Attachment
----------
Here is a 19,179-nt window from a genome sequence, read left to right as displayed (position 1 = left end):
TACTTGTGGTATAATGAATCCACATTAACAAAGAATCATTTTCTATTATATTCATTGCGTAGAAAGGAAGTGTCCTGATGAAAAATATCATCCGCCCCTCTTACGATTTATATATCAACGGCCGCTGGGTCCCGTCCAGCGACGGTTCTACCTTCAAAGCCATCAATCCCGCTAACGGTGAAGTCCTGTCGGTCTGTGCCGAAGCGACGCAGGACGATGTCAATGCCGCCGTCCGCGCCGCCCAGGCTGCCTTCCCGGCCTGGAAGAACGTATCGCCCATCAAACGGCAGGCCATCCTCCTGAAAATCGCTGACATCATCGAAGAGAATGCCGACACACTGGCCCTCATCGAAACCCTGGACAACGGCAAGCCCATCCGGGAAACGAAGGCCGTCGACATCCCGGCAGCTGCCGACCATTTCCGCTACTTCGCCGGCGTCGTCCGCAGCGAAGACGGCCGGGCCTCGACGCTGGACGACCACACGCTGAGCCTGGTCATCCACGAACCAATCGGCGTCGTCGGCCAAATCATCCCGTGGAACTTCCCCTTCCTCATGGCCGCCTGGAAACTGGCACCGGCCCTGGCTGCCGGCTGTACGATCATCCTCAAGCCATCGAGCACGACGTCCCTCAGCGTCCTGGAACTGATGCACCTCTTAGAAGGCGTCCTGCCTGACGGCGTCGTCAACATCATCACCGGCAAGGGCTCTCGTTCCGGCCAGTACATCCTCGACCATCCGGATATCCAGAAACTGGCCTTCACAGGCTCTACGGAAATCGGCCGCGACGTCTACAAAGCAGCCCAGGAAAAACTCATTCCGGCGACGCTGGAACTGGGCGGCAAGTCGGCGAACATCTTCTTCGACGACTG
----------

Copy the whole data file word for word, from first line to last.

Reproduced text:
Here is a 19,179-nt window from a genome sequence, read left to right as displayed (position 1 = left end):
TACTTGTGGTATAATGAATCCACATTAACAAAGAATCATTTTCTATTATATTCATTGCGTAGAAAGGAAGTGTCCTGATGAAAAATATCATCCGCCCCTCTTACGATTTATATATCAACGGCCGCTGGGTCCCGTCCAGCGACGGTTCTACCTTCAAAGCCATCAATCCCGCTAACGGTGAAGTCCTGTCGGTCTGTGCCGAAGCGACGCAGGACGATGTCAATGCCGCCGTCCGCGCCGCCCAGGCTGCCTTCCCGGCCTGGAAGAACGTATCGCCCATCAAACGGCAGGCCATCCTCCTGAAAATCGCTGACATCATCGAAGAGAATGCCGACACACTGGCCCTCATCGAAACCCTGGACAACGGCAAGCCCATCCGGGAAACGAAGGCCGTCGACATCCCGGCAGCTGCCGACCATTTCCGCTACTTCGCCGGCGTCGTCCGCAGCGAAGACGGCCGGGCCTCGACGCTGGACGACCACACGCTGAGCCTGGTCATCCACGAACCAATCGGCGTCGTCGGCCAAATCATCCCGTGGAACTTCCCCTTCCTCATGGCCGCCTGGAAACTGGCACCGGCCCTGGCTGCCGGCTGTACGATCATCCTCAAGCCATCGAGCACGACGTCCCTCAGCGTCCTGGAACTGATGCACCTCTTAGAAGGCGTCCTGCCTGACGGCGTCGTCAACATCATCACCGGCAAGGGCTCTCGTTCCGGCCAGTACATCCTCGACCATCCGGATATCCAGAAACTGGCCTTCACAGGCTCTACGGAAATCGGCCGCGACGTCTACAAAGCAGCCCAGGAAAAACTCATTCCGGCGACGCTGGAACTGGGCGGCAAGTCGGCGAACATCTTCTTCGACGACTG